Well, of course I feel there are a ton of advantages – it’s so much easier to make a full-time income indie publishing, you aren’t dependent on the somewhat nepotistic world of agents and publishers, you never have to try to win back the rights to an out of print work so that you can keep selling it under your own care. For me, specifically, there have been a lot of challenges as well. It can be hard to build up a decent following when you are writing in a niche like historical fantasy, where most of the bestselling authors and comp titles (Powers, Chakraborty, Novik, Moreno-Garcia, Miller, etc) are traditionally published authors. By and large, readers of indie books don’t care if every tiny historical detail is in place. They’ll love the book anyway, so you sometimes feel like you’re wasting your time reading all those academic texts. On the other hand, you might be writing gorgeously evocative tales that bring a lost era to life in vivid detail, and as an indie author, you won’t get much serious artistic recognition from established literary gatekeepers. That’s why I was so thrilled to discover SPFBO – it’s one of the very few ways that an indie author can win that kind of artistic recognition.
5. As a reader, and now author, how has the fantasy genre changed over the last several years? How has it stayed the same?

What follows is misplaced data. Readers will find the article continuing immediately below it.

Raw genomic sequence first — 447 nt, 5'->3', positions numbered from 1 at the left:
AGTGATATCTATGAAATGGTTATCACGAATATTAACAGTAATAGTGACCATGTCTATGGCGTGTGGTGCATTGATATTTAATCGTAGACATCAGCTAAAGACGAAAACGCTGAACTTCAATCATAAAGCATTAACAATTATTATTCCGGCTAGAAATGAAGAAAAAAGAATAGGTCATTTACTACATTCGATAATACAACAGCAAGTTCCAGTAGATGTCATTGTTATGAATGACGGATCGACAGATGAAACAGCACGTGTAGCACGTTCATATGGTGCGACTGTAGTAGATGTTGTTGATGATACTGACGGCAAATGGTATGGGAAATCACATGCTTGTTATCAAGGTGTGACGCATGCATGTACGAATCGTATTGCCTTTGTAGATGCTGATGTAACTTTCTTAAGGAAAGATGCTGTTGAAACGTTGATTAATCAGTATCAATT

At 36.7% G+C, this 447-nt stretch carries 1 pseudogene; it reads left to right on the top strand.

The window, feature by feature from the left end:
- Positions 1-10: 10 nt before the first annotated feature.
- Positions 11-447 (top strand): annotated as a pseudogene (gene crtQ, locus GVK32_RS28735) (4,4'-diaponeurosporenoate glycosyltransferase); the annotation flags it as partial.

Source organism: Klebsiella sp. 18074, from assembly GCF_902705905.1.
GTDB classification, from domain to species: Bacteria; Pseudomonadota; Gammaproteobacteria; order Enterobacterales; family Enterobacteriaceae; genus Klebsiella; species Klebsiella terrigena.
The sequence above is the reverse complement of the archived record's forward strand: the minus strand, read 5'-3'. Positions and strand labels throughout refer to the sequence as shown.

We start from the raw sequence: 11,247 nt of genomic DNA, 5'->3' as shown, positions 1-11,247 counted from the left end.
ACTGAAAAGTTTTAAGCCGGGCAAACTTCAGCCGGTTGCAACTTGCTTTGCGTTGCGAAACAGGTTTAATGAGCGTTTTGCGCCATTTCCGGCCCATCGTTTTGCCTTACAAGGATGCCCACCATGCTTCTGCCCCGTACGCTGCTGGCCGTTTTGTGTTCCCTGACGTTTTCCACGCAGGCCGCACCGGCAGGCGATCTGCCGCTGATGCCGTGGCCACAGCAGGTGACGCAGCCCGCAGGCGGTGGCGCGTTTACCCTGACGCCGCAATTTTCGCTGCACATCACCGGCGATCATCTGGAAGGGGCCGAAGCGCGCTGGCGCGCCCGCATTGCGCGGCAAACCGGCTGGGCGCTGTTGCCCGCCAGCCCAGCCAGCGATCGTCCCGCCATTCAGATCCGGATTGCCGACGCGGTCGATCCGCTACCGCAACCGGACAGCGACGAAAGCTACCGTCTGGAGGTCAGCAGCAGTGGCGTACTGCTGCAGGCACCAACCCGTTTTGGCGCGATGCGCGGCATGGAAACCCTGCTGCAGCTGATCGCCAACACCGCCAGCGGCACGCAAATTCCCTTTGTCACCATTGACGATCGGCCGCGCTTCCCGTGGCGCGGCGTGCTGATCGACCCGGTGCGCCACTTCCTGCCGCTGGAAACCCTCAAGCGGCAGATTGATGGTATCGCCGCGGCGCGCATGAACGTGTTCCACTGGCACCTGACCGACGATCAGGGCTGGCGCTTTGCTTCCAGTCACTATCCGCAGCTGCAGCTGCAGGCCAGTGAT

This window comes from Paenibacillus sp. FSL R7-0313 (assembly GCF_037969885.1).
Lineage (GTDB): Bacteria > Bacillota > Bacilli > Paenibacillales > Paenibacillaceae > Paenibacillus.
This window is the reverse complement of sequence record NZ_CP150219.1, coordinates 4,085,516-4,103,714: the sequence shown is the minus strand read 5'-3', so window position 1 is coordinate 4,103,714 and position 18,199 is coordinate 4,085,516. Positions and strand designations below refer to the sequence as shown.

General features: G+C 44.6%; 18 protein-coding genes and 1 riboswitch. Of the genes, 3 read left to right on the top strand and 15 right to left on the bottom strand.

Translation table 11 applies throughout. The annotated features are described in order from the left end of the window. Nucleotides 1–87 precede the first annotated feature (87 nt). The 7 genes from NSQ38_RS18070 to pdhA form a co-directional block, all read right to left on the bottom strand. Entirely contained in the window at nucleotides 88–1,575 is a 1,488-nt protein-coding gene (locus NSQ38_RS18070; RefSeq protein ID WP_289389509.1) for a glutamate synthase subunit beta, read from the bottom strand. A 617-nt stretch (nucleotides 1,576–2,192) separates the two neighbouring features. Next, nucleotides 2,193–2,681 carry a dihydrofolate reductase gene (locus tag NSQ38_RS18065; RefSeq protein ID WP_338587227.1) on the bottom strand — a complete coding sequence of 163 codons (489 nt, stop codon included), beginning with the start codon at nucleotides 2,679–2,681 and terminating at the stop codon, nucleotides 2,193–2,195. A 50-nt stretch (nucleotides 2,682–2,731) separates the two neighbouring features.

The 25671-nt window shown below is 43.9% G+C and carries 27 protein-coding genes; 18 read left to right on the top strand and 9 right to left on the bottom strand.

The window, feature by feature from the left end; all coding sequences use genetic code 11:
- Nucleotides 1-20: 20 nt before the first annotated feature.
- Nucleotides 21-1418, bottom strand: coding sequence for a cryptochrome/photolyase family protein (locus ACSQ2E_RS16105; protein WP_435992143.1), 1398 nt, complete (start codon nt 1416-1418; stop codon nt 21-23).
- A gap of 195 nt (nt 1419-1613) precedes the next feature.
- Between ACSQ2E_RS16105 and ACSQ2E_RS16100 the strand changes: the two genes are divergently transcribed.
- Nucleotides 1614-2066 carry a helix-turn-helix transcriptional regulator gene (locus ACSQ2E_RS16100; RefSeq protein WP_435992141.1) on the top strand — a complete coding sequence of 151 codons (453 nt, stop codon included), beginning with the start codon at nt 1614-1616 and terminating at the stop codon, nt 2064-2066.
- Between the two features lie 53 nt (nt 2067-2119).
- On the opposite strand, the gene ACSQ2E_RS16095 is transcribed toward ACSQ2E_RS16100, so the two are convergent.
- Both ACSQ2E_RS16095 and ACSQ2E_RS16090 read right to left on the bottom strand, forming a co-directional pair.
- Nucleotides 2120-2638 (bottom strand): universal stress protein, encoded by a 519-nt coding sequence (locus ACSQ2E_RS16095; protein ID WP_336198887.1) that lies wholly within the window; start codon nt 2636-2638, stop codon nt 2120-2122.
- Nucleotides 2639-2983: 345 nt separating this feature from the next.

I have to admit that there’s a bit of a gap in my fantasy education – I’ve read a lot of the foundational classics (eg medieval epics, Narnia, LOTR) and a lot of more recent books in the last five to ten years, so if it was written anywhere between the 60s and about 2010, I probably missed it. At a guess, however, we see a lot more diversity in both authors and protagonists than there used to be. As just one example, there are a ton more fantasies that are inspired by cultures other than medieval Latin Europe, which is a thing I love – please give me all the Asian and African and Latin American-inspired fantasy worlds! These days female authors often still get pigeonholed in YA, especially if they’re writing stuff that’s not super explicit in terms of content, but they’re making a determined effort to break out. Classic quest narratives are still going strong, but I find there’s a lot more court intrigue and political machinations these days, as well as more character-driven tales.